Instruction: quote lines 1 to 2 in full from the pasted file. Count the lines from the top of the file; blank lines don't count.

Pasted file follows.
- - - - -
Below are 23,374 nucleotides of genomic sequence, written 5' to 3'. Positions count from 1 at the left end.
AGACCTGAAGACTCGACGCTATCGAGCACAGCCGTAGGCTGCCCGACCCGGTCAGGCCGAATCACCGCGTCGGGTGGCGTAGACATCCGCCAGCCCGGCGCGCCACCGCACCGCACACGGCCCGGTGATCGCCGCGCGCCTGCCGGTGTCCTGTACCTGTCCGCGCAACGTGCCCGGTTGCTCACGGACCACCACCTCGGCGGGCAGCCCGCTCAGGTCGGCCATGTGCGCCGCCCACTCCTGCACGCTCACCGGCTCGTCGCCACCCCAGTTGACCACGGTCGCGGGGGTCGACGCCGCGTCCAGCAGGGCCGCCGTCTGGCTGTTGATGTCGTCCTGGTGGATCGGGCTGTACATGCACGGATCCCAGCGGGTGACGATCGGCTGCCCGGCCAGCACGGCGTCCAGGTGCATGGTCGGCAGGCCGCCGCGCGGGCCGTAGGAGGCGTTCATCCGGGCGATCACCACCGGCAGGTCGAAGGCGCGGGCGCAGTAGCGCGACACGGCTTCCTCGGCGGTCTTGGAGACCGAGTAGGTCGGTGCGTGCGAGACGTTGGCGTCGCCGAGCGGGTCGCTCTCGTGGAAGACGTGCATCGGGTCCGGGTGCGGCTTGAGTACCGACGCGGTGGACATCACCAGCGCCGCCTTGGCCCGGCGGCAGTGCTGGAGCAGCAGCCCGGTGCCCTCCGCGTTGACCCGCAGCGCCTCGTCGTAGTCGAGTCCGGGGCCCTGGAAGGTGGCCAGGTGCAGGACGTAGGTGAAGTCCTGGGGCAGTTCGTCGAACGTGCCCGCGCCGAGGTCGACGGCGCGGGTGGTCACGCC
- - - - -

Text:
Below are 23,374 nucleotides of genomic sequence, written 5' to 3'. Positions count from 1 at the left end.
AGACCTGAAGACTCGACGCTATCGAGCACAGCCGTAGGCTGCCCGACCCGGTCAGGCCGAATCACCGCGTCGGGTGGCGTAGACATCCGCCAGCCCGGCGCGCCACCGCACCGCACACGGCCCGGTGATCGCCGCGCGCCTGCCGGTGTCCTGTACCTGTCCGCGCAACGTGCCCGGTTGCTCACGGACCACCACCTCGGCGGGCAGCCCGCTCAGGTCGGCCATGTGCGCCGCCCACTCCTGCACGCTCACCGGCTCGTCGCCACCCCAGTTGACCACGGTCGCGGGGGTCGACGCCGCGTCCAGCAGGGCCGCCGTCTGGCTGTTGATGTCGTCCTGGTGGATCGGGCTGTACATGCACGGATCCCAGCGGGTGACGATCGGCTGCCCGGCCAGCACGGCGTCCAGGTGCATGGTCGGCAGGCCGCCGCGCGGGCCGTAGGAGGCGTTCATCCGGGCGATCACCACCGGCAGGTCGAAGGCGCGGGCGCAGTAGCGCGACACGGCTTCCTCGGCGGTCTTGGAGACCGAGTAGGTCGGTGCGTGCGAGACGTTGGCGTCGCCGAGCGGGTCGCTCTCGTGGAAGACGTGCATCGGGTCCGGGTGCGGCTTGAGTACCGACGCGGTGGACATCACCAGCGCCGCCTTGGCCCGGCGGCAGTGCTGGAGCAGCAGCCCGGTGCCCTCCGCGTTGACCCGCAGCGCCTCGTCGTAGTCGAGTCCGGGGCCCTGGAAGGTGGCCAGGTGCAGGACGTAGGTGAAGTCCTGGGGCAGTTCGTCGAACGTGCCCGCGCCGAGGTCGACGGCGCGGGTGGTCACGCC